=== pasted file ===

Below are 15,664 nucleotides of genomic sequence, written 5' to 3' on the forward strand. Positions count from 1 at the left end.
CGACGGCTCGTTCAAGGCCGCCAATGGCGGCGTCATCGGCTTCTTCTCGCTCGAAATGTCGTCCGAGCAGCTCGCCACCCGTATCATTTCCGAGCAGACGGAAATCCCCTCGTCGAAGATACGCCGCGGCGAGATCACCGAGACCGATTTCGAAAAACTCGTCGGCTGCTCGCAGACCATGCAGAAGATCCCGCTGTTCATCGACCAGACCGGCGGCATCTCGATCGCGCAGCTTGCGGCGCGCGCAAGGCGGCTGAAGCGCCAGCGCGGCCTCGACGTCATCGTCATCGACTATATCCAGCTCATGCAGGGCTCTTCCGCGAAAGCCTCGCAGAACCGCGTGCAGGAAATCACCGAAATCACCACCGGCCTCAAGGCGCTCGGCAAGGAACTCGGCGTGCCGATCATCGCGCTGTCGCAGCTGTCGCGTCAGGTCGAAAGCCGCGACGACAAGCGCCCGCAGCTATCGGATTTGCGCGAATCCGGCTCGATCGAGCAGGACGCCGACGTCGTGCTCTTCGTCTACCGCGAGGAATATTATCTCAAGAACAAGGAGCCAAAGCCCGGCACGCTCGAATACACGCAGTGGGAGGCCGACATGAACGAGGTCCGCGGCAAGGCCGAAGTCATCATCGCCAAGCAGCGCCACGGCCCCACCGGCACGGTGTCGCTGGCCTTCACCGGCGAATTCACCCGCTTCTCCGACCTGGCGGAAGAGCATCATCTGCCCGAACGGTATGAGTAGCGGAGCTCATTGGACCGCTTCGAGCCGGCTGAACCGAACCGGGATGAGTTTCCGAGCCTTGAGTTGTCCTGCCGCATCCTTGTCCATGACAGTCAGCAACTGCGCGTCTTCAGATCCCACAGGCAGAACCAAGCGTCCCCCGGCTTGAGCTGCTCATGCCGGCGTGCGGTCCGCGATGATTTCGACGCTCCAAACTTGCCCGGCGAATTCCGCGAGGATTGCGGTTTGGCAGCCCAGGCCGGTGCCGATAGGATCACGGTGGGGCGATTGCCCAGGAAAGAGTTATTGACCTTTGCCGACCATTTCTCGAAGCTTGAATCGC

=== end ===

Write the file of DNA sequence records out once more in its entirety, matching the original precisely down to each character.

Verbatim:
Below are 15,664 nucleotides of genomic sequence, written 5' to 3' on the forward strand. Positions count from 1 at the left end.
CGACGGCTCGTTCAAGGCCGCCAATGGCGGCGTCATCGGCTTCTTCTCGCTCGAAATGTCGTCCGAGCAGCTCGCCACCCGTATCATTTCCGAGCAGACGGAAATCCCCTCGTCGAAGATACGCCGCGGCGAGATCACCGAGACCGATTTCGAAAAACTCGTCGGCTGCTCGCAGACCATGCAGAAGATCCCGCTGTTCATCGACCAGACCGGCGGCATCTCGATCGCGCAGCTTGCGGCGCGCGCAAGGCGGCTGAAGCGCCAGCGCGGCCTCGACGTCATCGTCATCGACTATATCCAGCTCATGCAGGGCTCTTCCGCGAAAGCCTCGCAGAACCGCGTGCAGGAAATCACCGAAATCACCACCGGCCTCAAGGCGCTCGGCAAGGAACTCGGCGTGCCGATCATCGCGCTGTCGCAGCTGTCGCGTCAGGTCGAAAGCCGCGACGACAAGCGCCCGCAGCTATCGGATTTGCGCGAATCCGGCTCGATCGAGCAGGACGCCGACGTCGTGCTCTTCGTCTACCGCGAGGAATATTATCTCAAGAACAAGGAGCCAAAGCCCGGCACGCTCGAATACACGCAGTGGGAGGCCGACATGAACGAGGTCCGCGGCAAGGCCGAAGTCATCATCGCCAAGCAGCGCCACGGCCCCACCGGCACGGTGTCGCTGGCCTTCACCGGCGAATTCACCCGCTTCTCCGACCTGGCGGAAGAGCATCATCTGCCCGAACGGTATGAGTAGCGGAGCTCATTGGACCGCTTCGAGCCGGCTGAACCGAACCGGGATGAGTTTCCGAGCCTTGAGTTGTCCTGCCGCATCCTTGTCCATGACAGTCAGCAACTGCGCGTCTTCAGATCCCACAGGCAGAACCAAGCGTCCCCCGGCTTGAGCTGCTCATGCCGGCGTGCGGTCCGCGATGATTTCGACGCTCCAAACTTGCCCGGCGAATTCCGCGAGGATTGCGGTTTGGCAGCCCAGGCCGGTGCCGATAGGATCACGGTGGGGCGATTGCCCAGGAAAGAGTTATTGACCTTTGCCGACCATTTCTCGAAGCTTGAATCGC